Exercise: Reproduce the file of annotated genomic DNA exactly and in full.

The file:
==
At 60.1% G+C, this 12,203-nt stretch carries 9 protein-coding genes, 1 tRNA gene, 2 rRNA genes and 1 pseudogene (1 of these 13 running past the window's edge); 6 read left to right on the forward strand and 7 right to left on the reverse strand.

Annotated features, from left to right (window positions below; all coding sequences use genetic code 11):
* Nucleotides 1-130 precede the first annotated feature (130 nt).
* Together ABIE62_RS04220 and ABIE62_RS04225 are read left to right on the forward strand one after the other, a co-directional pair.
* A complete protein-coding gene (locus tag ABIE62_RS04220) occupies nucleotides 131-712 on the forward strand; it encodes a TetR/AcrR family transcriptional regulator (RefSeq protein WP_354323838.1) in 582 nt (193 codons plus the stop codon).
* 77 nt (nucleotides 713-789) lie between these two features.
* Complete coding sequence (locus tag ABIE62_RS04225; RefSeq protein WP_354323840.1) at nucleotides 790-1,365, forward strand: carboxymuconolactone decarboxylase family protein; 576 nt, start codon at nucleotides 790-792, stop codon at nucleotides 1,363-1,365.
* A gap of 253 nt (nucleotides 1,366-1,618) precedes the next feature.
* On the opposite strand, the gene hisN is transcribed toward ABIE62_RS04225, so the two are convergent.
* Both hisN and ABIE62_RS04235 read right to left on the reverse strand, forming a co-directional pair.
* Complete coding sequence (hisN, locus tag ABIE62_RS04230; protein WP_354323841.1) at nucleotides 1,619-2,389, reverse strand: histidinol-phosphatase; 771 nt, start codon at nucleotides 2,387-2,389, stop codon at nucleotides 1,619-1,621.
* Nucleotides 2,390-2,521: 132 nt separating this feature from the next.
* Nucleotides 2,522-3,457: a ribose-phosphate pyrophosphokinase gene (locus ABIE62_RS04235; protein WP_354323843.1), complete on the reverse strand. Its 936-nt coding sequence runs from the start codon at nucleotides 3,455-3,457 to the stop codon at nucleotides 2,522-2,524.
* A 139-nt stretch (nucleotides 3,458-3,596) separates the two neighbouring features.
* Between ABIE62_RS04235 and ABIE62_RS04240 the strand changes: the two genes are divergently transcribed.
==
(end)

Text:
At 60.1% G+C, this 12,203-nt stretch carries 9 protein-coding genes, 1 tRNA gene, 2 rRNA genes and 1 pseudogene (1 of these 13 running past the window's edge); 6 read left to right on the forward strand and 7 right to left on the reverse strand.

Annotated features, from left to right (window positions below; all coding sequences use genetic code 11):
* Nucleotides 1-130 precede the first annotated feature (130 nt).
* Together ABIE62_RS04220 and ABIE62_RS04225 are read left to right on the forward strand one after the other, a co-directional pair.
* A complete protein-coding gene (locus tag ABIE62_RS04220) occupies nucleotides 131-712 on the forward strand; it encodes a TetR/AcrR family transcriptional regulator (RefSeq protein WP_354323838.1) in 582 nt (193 codons plus the stop codon).
* 77 nt (nucleotides 713-789) lie between these two features.
* Complete coding sequence (locus tag ABIE62_RS04225; RefSeq protein WP_354323840.1) at nucleotides 790-1,365, forward strand: carboxymuconolactone decarboxylase family protein; 576 nt, start codon at nucleotides 790-792, stop codon at nucleotides 1,363-1,365.
* A gap of 253 nt (nucleotides 1,366-1,618) precedes the next feature.
* On the opposite strand, the gene hisN is transcribed toward ABIE62_RS04225, so the two are convergent.
* Both hisN and ABIE62_RS04235 read right to left on the reverse strand, forming a co-directional pair.
* Complete coding sequence (hisN, locus tag ABIE62_RS04230; protein WP_354323841.1) at nucleotides 1,619-2,389, reverse strand: histidinol-phosphatase; 771 nt, start codon at nucleotides 2,387-2,389, stop codon at nucleotides 1,619-1,621.
* Nucleotides 2,390-2,521: 132 nt separating this feature from the next.
* Nucleotides 2,522-3,457: a ribose-phosphate pyrophosphokinase gene (locus ABIE62_RS04235; protein WP_354323843.1), complete on the reverse strand. Its 936-nt coding sequence runs from the start codon at nucleotides 3,455-3,457 to the stop codon at nucleotides 2,522-2,524.
* A 139-nt stretch (nucleotides 3,458-3,596) separates the two neighbouring features.
* Between ABIE62_RS04235 and ABIE62_RS04240 the strand changes: the two genes are divergently transcribed.